Temperance

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Examples From Old and New Testament.--When the Lord would raise up Samson as a deliverer of His people, He enjoined upon the mother correct habits of life before the birth of her child. And the same prohibition was to be imposed, from the first, upon the child; for he was to be consecrated to God as a Nazarite from his birth.

The angel of God appeared to the wife of Manoah, and informed her that she should have a son; and in view of this He gave her the important directions: "Now therefore beware, I pray thee, and drink not wine nor strong drink, and eat not any unclean thing." Judges 13:4, 14.

God had important work for the promised child of Manoah to do, and it was to secure for him the qualifications necessary for this work, that the habits of both the mother and the child were to be so carefully regulated. "Neither let her drink wine or strong drink," was the angel's instruction for the wife of Manoah, "nor eat any unclean thing: all that I commanded her let her observe." The child will be affected for good or evil by the habits of the mother. She must herself be controlled by principle, and must practice temperance and self-denial, if she would seek the welfare of her child.

In the New Testament we find a no less impressive example of the importance of temperate habits.

John the Baptist was a reformer. To him was committed a great work for the people of his time. And in preparation

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for that work, all his habits were carefully regulated, even from his birth. The angel Gabriel was sent from heaven to instruct the parents of John in the principles of health reform. He "shall drink neither wine nor strong drink," said the heavenly messenger; "and he shall be filled with the Holy Ghost." Luke 1:15.

John separated himself from his friends, and from the luxuries of life, dwelling alone in the wilderness, and subsisting upon a purely vegetable diet. The simplicity of his dress-- a garment woven of camel's hair--was a rebuke to the extravagance and display of the people of his generation, especially of the Jewish priests. His diet also, of locusts and wild honey, was a rebuke to the gluttony that everywhere prevailed.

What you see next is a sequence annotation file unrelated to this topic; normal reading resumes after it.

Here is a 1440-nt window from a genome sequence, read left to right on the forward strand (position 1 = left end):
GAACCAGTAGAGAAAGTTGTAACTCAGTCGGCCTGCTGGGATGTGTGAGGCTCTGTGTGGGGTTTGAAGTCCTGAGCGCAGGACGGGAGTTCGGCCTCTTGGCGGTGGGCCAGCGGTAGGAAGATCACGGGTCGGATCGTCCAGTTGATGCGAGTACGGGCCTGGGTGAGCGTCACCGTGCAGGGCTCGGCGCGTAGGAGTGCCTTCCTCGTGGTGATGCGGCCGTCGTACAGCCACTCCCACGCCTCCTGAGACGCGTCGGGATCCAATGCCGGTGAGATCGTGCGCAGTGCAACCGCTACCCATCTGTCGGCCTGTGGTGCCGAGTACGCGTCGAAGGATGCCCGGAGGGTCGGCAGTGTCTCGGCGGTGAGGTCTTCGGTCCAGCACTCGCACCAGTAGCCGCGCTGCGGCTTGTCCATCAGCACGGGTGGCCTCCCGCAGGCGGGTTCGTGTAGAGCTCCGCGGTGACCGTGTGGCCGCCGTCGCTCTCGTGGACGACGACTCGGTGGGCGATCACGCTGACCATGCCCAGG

The work of John was foretold by the prophet Malachi: "Behold, I will send you Elijah the prophet before the coming of the great and dreadful day of the Lord: and he shall turn the heart of the fathers to the children, and the heart of the children to their fathers." Malachi 4:5, 6. John the Baptist went forth in the spirit and power of Elijah, to prepare the way of the Lord, and to turn the people to the wisdom of the just. He was a representative of those living in the last days, to whom God has entrusted sacred truths to present before the people, to prepare the way for the second appearing of Christ. And the same principles of temperance which John practiced should be observed by those who in our day are to warn the world of the coming of the Son of man.

God has made man in His own image, and He expects man to preserve unimpaired the powers that have been imparted to him for the Creator's service. Then should we not heed His admonitions, and seek to preserve every power in the best condition to serve Him? The very best we can give to God is feeble enough.

Why is there so much misery in the world today? Is it because God loves to see His creatures suffer?--Oh, no! It

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is because men have become weakened by immoral practices. We mourn over Adam's transgression, and seem to think that our first parents showed great weakness in yielding to temptation; but if Adam's transgression were the only evil we had to meet, the condition of the world would be much better than it is. There has been a succession of falls since Adam's day.--Christian Temperance and Bible Hygiene, pages 37-39.

A Warning Regarding the Effect of Wine.--The history of Nadab and Abihu is also given as a warning to man, showing that the effect of wine upon the intellect is to confuse. And it will ever have this influence upon the minds of those who use it. Therefore God explicitly forbids the use of wine and strong drink.--Signs of the Times, July 8, 1880.

Nadab and Abihu would never have committed that fatal sin, had they not first become partially intoxicated by the free use of wine. They understood that the most careful and solemn preparation was necessary before presenting themselves in the sanctuary where the divine presence was manifested; but by intemperance they were disqualified for their holy office. Their minds became confused, and their moral perceptions dulled, so that they could not discern the difference between the sacred and the common.--Patriarchs and Prophets, pages 361, 362.